A recent report suggests that the glaciers located on Central Asia mountaintops are melting four times faster than the rest of the world’s glaciers and researchers expect global warming to accelerate even more the process.
If the situation continues, experts believe, the entire Central Asia form Kazakhstan to western China may face flooding, low crop yield, and may be unable to generate enough hydro power from local hydro systems.
According to the report, glaciers on the Tien Shan mountain ranges would shrink to half their size by the 2050s. Researchers from the GFZ German Research Center for Geosciences, which led the study, found that glacier melting is severely accelerated by rising temperatures in the northern regions of the Atlantic and Pacific.
This means that during summer warm rainfall erodes even more the Tien Shan glaciers, study shows. Researchers believe that unusually high temperatures generated by climate change may make the process even worse.
But the melt of glaciers does not only affect local crops and hydro systems, it could also spark conflicts over sharing the sources of fresh water. The problem is an old issue in the region especially now when population is continuously growing.
Tien Shan’s glaciers have seven times more ice than the Alps in Europe, but they lost nearly 30 percent of their mass in about 50 years since 1961. The research team used data collected from ground instruments and space satellites to calculate the ice loss and found that every year the mountain range loses 5.4 billion tons of ice which is nearly four times what other glaciers are losing during the same period across the world.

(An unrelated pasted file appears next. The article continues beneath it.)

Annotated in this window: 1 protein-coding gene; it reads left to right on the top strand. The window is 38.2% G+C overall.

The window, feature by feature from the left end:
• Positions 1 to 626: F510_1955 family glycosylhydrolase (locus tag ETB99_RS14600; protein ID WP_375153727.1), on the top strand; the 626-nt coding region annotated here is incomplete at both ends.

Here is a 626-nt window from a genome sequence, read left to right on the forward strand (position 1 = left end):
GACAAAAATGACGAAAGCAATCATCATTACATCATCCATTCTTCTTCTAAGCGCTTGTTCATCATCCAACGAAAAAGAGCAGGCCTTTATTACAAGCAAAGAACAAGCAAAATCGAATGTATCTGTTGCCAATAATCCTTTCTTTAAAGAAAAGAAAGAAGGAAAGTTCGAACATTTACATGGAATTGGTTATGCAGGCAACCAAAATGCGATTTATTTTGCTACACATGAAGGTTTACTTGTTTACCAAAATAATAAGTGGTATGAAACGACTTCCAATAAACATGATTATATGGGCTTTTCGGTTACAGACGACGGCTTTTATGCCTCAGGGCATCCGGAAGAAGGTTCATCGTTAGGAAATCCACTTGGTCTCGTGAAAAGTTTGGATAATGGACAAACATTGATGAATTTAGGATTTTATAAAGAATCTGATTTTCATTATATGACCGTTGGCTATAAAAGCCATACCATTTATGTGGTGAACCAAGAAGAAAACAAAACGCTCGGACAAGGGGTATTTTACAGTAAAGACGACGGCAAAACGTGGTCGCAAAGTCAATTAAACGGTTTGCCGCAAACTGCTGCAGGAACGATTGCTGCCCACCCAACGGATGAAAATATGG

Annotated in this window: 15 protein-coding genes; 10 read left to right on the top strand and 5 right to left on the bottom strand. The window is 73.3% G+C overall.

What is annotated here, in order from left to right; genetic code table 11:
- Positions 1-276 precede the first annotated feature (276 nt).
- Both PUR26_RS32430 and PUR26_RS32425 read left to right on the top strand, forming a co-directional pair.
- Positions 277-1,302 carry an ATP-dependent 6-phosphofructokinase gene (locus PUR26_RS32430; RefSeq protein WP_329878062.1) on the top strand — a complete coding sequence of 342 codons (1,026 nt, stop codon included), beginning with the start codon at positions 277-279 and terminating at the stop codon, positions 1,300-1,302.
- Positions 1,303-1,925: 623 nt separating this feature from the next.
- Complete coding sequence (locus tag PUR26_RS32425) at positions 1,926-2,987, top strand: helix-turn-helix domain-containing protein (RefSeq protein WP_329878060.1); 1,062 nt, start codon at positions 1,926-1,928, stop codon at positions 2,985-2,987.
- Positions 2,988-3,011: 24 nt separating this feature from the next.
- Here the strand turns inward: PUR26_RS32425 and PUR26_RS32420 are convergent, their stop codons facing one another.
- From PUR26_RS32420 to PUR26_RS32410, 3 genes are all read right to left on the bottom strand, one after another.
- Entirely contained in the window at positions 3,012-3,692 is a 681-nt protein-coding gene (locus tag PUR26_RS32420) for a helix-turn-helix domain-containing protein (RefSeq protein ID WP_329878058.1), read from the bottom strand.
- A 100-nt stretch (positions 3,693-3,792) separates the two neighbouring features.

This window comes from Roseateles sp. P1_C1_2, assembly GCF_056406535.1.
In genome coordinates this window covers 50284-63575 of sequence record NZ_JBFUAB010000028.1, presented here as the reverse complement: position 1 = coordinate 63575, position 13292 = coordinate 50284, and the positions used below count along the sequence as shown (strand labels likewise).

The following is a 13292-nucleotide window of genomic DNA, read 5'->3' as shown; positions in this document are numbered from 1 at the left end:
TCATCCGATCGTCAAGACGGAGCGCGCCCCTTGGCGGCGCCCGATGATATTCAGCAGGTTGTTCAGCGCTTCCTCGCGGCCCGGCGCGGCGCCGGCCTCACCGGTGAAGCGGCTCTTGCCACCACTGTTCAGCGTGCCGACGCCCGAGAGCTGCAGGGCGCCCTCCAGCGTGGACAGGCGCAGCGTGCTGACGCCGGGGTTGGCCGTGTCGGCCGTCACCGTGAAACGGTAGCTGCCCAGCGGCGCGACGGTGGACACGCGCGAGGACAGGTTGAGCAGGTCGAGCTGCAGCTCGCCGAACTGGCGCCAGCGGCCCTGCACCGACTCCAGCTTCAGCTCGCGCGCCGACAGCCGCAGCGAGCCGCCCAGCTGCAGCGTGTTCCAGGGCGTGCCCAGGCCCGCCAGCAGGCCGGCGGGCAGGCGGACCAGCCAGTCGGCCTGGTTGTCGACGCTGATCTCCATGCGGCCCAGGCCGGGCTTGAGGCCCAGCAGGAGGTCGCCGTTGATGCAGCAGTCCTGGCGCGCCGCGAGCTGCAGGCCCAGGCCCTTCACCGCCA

Though river flows reached unprecedented levels, scientists believe that when there’s no glacier left they would dwindle and affect the local ecosystem.
“Currently we are in the golden phase, with relatively much water. But what could happen is quite worrisome,”
noted Daniel Farinotti, senior author of the study with the GFZ German Research Center for Geosciences.
Scientists also explained that the water resulted from the glacier thawing on the mountain ranges help the countries in Central Asia including the north-western parts of China to be the world’s largest irrigated stretches of land. If water sources start to dwindle, the lowland regions and their crops would be severely affected on the long-run.
Three years ago, the Uzbek President acknowledged that the scarce water resources in the region may fuel a military conflict that was reined in by the former Soviet Union before Uzbekistan claimed independence.
Image Source: Deviantart
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